As you might imagine, this was a lot of information to take in – if I wrote everything we learned, this blog would be entirely too long. It was all very intriguing, though, and Scott and I enjoyed discovering more about Vietnamese culture. After our history/cultural lessons, we stopped for one last photo op before heading to our next destination: Paradise Cave. Unfortunately, this was the moment our camera died – despite the fact that we’d reminded ourselves earlier to bring the extra battery, we forgot. Sadness. So, I must admit, whatever pictures I post from the cave have been stolen from the interwebs. In any case, when we arrived at Paradise Cave, one of the largest in the world, we were first transported by 8-seater yellow golf carts to the bottom of a mountain, where we then commenced to walk (or, in my case, wheeze) up the steep slope via a winding ramp until we finally reached the mouth of the cave. They definitely make you work for it. The sweat was definitely worth it, though, because this was by far one of the most astounding and impressive natural creations I’ve ever seen. Though the cave extends much further, we were able to walk along a 1 kilometer long boardwalk, giving us plenty of time to become mesmerized by the surreal world surrounding us. I honestly felt like I was on another planet or on some simulated ride at Disney World. The sheer volume of the cave was amazing, and the formations put Phong Nha Cave to shame. Scott and I agreed that we’re officially spoiled when it comes to cave experiences now, even though we’ve only been inside three! (You’ll hear about the third one soon.)
Eventually we reluctantly left the cave to meet the rest of the group and our guides for lunch at the restaurant on the grounds. The food wasn’t wonderful, but the company was great. We got to know an Aussie couple who also happened to be honeymooning. Once we were finished eating, we loaded back into the vans to drive a short distance to the starting point of the Nouc Mooc Eco Trail. We followed the trail for a bit through the woods, hopping from one large, unstable rock to the next (not my stongsuit, but I managed) until we reached the Son Chay River where we stopped for a brief swim. Scott was all for it, since there was a giant boulder he could jump off of into the water, but I wasn’t really feeling it, so I sat on the bank with some others and relaxed. The water was a bright, vivid blue-green and very beautiful. While hiking back to the vans, our guides pointed out a mysterious spring in the river whose source has remained unknown for many years. Some believe it could possibly lead to the largest cave in the world (based on a bunch of scientific characteristics of the spring that I can’t explain), but no one has been able to successfully investigate this yet.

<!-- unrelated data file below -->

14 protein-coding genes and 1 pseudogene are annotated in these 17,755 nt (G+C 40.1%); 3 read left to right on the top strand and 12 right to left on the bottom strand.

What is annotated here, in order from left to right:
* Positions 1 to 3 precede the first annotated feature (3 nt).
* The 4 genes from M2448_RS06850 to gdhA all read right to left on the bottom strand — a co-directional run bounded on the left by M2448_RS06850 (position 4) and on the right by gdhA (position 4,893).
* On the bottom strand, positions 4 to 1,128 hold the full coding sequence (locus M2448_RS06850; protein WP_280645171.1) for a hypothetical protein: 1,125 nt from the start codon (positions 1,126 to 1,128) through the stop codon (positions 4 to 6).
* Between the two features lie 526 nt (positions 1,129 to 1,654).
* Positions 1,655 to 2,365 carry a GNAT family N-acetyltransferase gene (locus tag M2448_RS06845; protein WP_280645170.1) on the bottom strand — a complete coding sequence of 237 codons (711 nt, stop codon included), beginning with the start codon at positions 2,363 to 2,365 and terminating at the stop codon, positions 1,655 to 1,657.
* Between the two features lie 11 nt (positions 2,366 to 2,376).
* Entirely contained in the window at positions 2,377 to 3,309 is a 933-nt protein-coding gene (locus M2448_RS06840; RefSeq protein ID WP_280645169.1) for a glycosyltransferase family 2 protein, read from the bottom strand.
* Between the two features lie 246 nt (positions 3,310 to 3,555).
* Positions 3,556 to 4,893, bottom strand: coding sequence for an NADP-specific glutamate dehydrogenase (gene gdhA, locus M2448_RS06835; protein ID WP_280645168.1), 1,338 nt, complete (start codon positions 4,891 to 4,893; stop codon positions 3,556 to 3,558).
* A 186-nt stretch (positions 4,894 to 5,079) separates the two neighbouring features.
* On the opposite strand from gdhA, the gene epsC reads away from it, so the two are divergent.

Our last destination of the day turned out to be quite a surprise. The vans stopped at another point along the river, we and were told to put on our swimsuits if we hadn’t already and leave anything we didn’t want to get wet behind. We were then instructed to grab a life jacket, head lamp and paddle, pair up and hop into one of the inflatable kayaks waiting for us at the river’s edge. So we were kayaking. I could do this. Well, we paddled/spun around in circles for awhile – those kayaks were clearly defective – before reaching yet another cave entrance, where we were told to dock our kayaks, leave them with a random guy, and follow the boardwalk into the mouth of the cave to await further instruction. Unlike the other caves we’d visited, this one was not full of tourists or well lit; in fact, it was quite the opposite – empty and pitch black. We flipped on our headlamps as Petra informed us that we were currently inside a cave known as The Dark Cave. All caves are dark, so I initially thought this name was kind of silly, but Petra eventually told us the story behind its name. Not before telling us to follow her…into the water. The freezing cold water. In the very dark cave. Things were heading in the direction of horror movie far too quickly for me. I tried to hide my childish fear of the dark while Scott laughed hysterically at my spastic swimming as I adjusted to the “refreshing” water and told me to watch out for cave sharks. We swam a ways, avoiding sharp rocks on the way, until Petra directed us out of the water and onto a slippery bank. While we shivered, she gave us a brief history of the cave and how it got its name. Instead of being made of limestone, the cave’s walls were formed long ago by quartz-veined basalt from the earth’s core, which tried to escape to the surface in lava form but failed. This is why the cave is dark greyish-black instead of white. Since the limestone became trapped above the rock-hard basalt, the cave could not continue to expand or create new formations, so it’s one of a kind structure will probably never change. Petra also told us that any animal currently residing in the cave (aside from a few insects and bats that can come and go as they please) is most likely “white and blind.” In other words, it has reproduced and mutated to adjust to its surroundings and no longer has eyes or skin pigmintation. Very interesting. After our cave lesson, Petra told us all to turn off our head lamps so we could experience how dark the cave truly was. Let me tell you, it was dark. I had to resist the urge to reach out and latch onto whoever was standing closest to me. It was, however, pretty awesome. After a minute or so, we turned our lamps back on, eased our way back into the brisk water and swam back to the boardwalk. When we got back into our kayaks and paddled back to shore, we were delighted to find hot soup and rum waiting for us. Finally warm again, we wrapped up in our towels and drove back to the Farmstay just in time for dinner. Definitely a fantastic day.